Papers of John Adams, volume 5

To Benjamin Rush, with Postscript by Abigail Adams

From Benjamin Rush

From James Lovell, 8 February 1778 Lovell, James JA


From James Lovell, 8 February 1778 Lovell, James Adams, John
From James Lovell
Dear Sir Febry. 8th. 1778

Yours of Janry. 9th is before me.1 Deane had inclosed to Congress a long minute corresponding history of what you sent me.2 He doubted whether Mr. R M had communicated to us what had been sent of the kind formerly therefore he wrote to him lately with flying seals under cover to the President. Mr. R M had been indiscreet in remarking to T.M. upon the Conduct of the Commissioners as not acting candidly in their Representations; for which he has made through Congress very lengthy Apologies, and totally discarded his infamous brother. I am not able to write minutely to you but I endeavour to send Papers which speak for themselves. The long and short of Affairs is that if we can obtain assistance to meliorate our currency we may laugh at Britain.


Poor Weeks is gone to the Bottom of the Sea with a very valuable Cargo3 and every Soul but one who was preserved by a floating Ladder 3 Days before he was taken up.

Burgoynes Affair was known in France and the english ministry concealed the proceedings about Philadelphia. It does not appear by the Kings Speech that Auxiliaries are coming. The Detention of Burgoyne will disconcert the Ministry most horribly. An Incursion into Canada is making by Fayette Conway and Stark.4 I think the prospect is good. You will take Minutes of any intelligence worth notice written to Mr. S A or other Friends. I fear to keep Packets open as Posts and Expresses are altogether uncertain, depending upon information obtained about the River.

I have directed Mr. Dunlap at Lancaster to put up Sheets of the 2d. Vol of Journals and forward to you under Cover to the Navy Board. I hope they will be delivered by the Bearer of this. Your Chest shall go by the first Carriage of Money—unless Bat Horses5 are made use of. I suppose you cannot want the Contents except for your Children though I have not been the less industrious to send them upon that Supposition. But I should risk a total Loss if I sent them to any Stage short of the east side of Hudson's River. If I can get the Chest on to Hugh Hughes,6 I am sure he will push it to Boston.

I have written to Mr. Dana to contrive at Camp to get your other things forwarded from Mr. Sprouts home wherever it may be. The Baron Steuben has been most cordially received by Congress.7 If he should be so received at Camp it may tend to introduce many advantages into the Quarter Masters Department at least. We had determined upon the following arrangements before his arrival. 1 the military duties as laid down in Books 2 Forrage Master 3 Waggon Master to purchase and direct Horses Carriages &c. 4 Agent for the purchase of Tents Tools &c.8 We have also taken the purchasing business from the Director General of Hospitals and made the Deputy Directors act as Purveyors; The Director General with the Physician and Surgeon General to order the Invoices and the two latter to publish in the Hospitals forms of Receipts which are to be the vouchers for all Expenditures, acquainting the Treasury with the forms by immediate duplicates.9 We hope to save thousands and ten thousands of Dollars by having appointed Auditors for the Camp accounts, but how we shall secure what is due from Paymasters 406and other Officers who have quitted the Service I cannot tell. Exchequor Courts would allarm the People.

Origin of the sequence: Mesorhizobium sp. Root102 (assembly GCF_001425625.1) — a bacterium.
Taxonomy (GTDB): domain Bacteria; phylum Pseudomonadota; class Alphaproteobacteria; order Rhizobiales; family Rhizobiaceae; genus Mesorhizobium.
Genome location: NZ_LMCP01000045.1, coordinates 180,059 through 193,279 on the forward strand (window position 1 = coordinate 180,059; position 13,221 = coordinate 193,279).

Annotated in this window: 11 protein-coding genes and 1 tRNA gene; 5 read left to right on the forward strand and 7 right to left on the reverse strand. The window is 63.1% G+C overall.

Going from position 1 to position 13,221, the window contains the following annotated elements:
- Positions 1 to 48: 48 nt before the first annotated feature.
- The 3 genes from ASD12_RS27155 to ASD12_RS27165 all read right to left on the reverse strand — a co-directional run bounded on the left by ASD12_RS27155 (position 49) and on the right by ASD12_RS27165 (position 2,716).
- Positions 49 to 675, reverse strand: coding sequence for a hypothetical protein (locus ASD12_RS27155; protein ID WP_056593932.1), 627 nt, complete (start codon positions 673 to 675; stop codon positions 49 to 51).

RC (Adams Papers).


Not found.


MacCreery's letter to JA of 29 Sept. 1777 (above), telling of the drunkenness and debauchery of Thomas Morris, brother of Robert and superintending agent for the Secret Committee of the congress. According to Lovell, JA had furnished him with a copy of the letter ( Adams Family Correspondence , 2:403). Transcripts of Deane's letters to Laurens and to Robert Morris are in PCC, No. 103, f. 88–103.


Lambert Wickes of the Reprisal went down in a storm off the Grand Banks on 1 Oct. 1777. The American commissioners had hoped to load his ship with saltpeter, anchors, and cordage, but the captain had insisted that he could not take a cargo if his ship was not to be too low in the water for swift sailing to avoid British vessels (William Bell Clark, Lambert Wickes, New Haven, 1932, p. 359, 332, 340, 342).


The plan for a quick raid to be led by Gen. Stark was expanded to a full-scale invasion under Lafayette, who insisted that his command be considered not as an independent one but as subordinate to that of Washington's. Lafayette was also determined to have McDougall or Kalb as one of his generals to reduce the importance of Conway, whom he detested (Burnett, ed., Letters of Members , 3:129; JCC , 10:87, 107; Lafayette in the Age of the American Revolution: Selected Letters and Papers, 1776–1790, ed. Stanley J. Idzerda and others, Ithaca, N.Y., 1977–, 1:267–270). Lafayette's instructions emphasized finally the purpose of the expedition as one of destruction and seizure of supplies; he was not to aim at holding the country or bringing Canadians to the American side “but with the greatest Prudence and with a Prospect of durable Success” (Lafayette Papers, 1776–1790, 1:263–267). On the evolution of these instructions, see Louis Gottschalk, Lafayette Joins the American Army, Chicago, 1937, Appendix V. But see Patrick Henry to JA, 5 March, note 2 (below).


Horses that carry baggage of officers in a campaign ( OED ).


On Hugh Hughes, see vol. 3:207, note 1.


On 14 Jan. the congress accepted Baron von Steuben's services as a volunteer and asked him to go at once to Washington's camp ( JCC , 10:50).


The Board of War reported these proposed changes to the congress, which accepted them on 5 Feb. ( JCC , 10:102–103, 126).


Resolutions affecting the administration of hospitals were passed on 6 Feb. (same, 10:128–133).